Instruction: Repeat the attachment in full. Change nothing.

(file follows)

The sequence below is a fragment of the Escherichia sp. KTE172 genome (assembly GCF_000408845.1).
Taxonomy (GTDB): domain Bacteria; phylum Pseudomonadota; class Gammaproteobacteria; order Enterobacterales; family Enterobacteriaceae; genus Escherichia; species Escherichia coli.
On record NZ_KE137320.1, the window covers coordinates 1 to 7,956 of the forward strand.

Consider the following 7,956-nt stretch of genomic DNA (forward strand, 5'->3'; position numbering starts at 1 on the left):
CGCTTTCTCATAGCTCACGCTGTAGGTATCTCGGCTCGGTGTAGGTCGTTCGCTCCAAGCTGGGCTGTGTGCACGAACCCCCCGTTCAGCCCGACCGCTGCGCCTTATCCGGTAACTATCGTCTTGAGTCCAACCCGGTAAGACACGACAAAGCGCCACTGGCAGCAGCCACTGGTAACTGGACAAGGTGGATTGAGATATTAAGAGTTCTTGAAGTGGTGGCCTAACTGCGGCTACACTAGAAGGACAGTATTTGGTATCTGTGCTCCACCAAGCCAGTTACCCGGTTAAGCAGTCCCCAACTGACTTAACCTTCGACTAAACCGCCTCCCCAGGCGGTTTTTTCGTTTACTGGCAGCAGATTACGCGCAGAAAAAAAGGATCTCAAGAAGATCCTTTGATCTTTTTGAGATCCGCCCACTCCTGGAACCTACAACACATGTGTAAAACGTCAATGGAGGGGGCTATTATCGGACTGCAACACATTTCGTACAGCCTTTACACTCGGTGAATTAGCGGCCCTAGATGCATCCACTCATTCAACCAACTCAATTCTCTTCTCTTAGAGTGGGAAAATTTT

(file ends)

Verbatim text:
The sequence below is a fragment of the Escherichia sp. KTE172 genome (assembly GCF_000408845.1).
Taxonomy (GTDB): domain Bacteria; phylum Pseudomonadota; class Gammaproteobacteria; order Enterobacterales; family Enterobacteriaceae; genus Escherichia; species Escherichia coli.
On record NZ_KE137320.1, the window covers coordinates 1 to 7,956 of the forward strand.

Consider the following 7,956-nt stretch of genomic DNA (forward strand, 5'->3'; position numbering starts at 1 on the left):
CGCTTTCTCATAGCTCACGCTGTAGGTATCTCGGCTCGGTGTAGGTCGTTCGCTCCAAGCTGGGCTGTGTGCACGAACCCCCCGTTCAGCCCGACCGCTGCGCCTTATCCGGTAACTATCGTCTTGAGTCCAACCCGGTAAGACACGACAAAGCGCCACTGGCAGCAGCCACTGGTAACTGGACAAGGTGGATTGAGATATTAAGAGTTCTTGAAGTGGTGGCCTAACTGCGGCTACACTAGAAGGACAGTATTTGGTATCTGTGCTCCACCAAGCCAGTTACCCGGTTAAGCAGTCCCCAACTGACTTAACCTTCGACTAAACCGCCTCCCCAGGCGGTTTTTTCGTTTACTGGCAGCAGATTACGCGCAGAAAAAAAGGATCTCAAGAAGATCCTTTGATCTTTTTGAGATCCGCCCACTCCTGGAACCTACAACACATGTGTAAAACGTCAATGGAGGGGGCTATTATCGGACTGCAACACATTTCGTACAGCCTTTACACTCGGTGAATTAGCGGCCCTAGATGCATCCACTCATTCAACCAACTCAATTCTCTTCTCTTAGAGTGGGAAAATTTT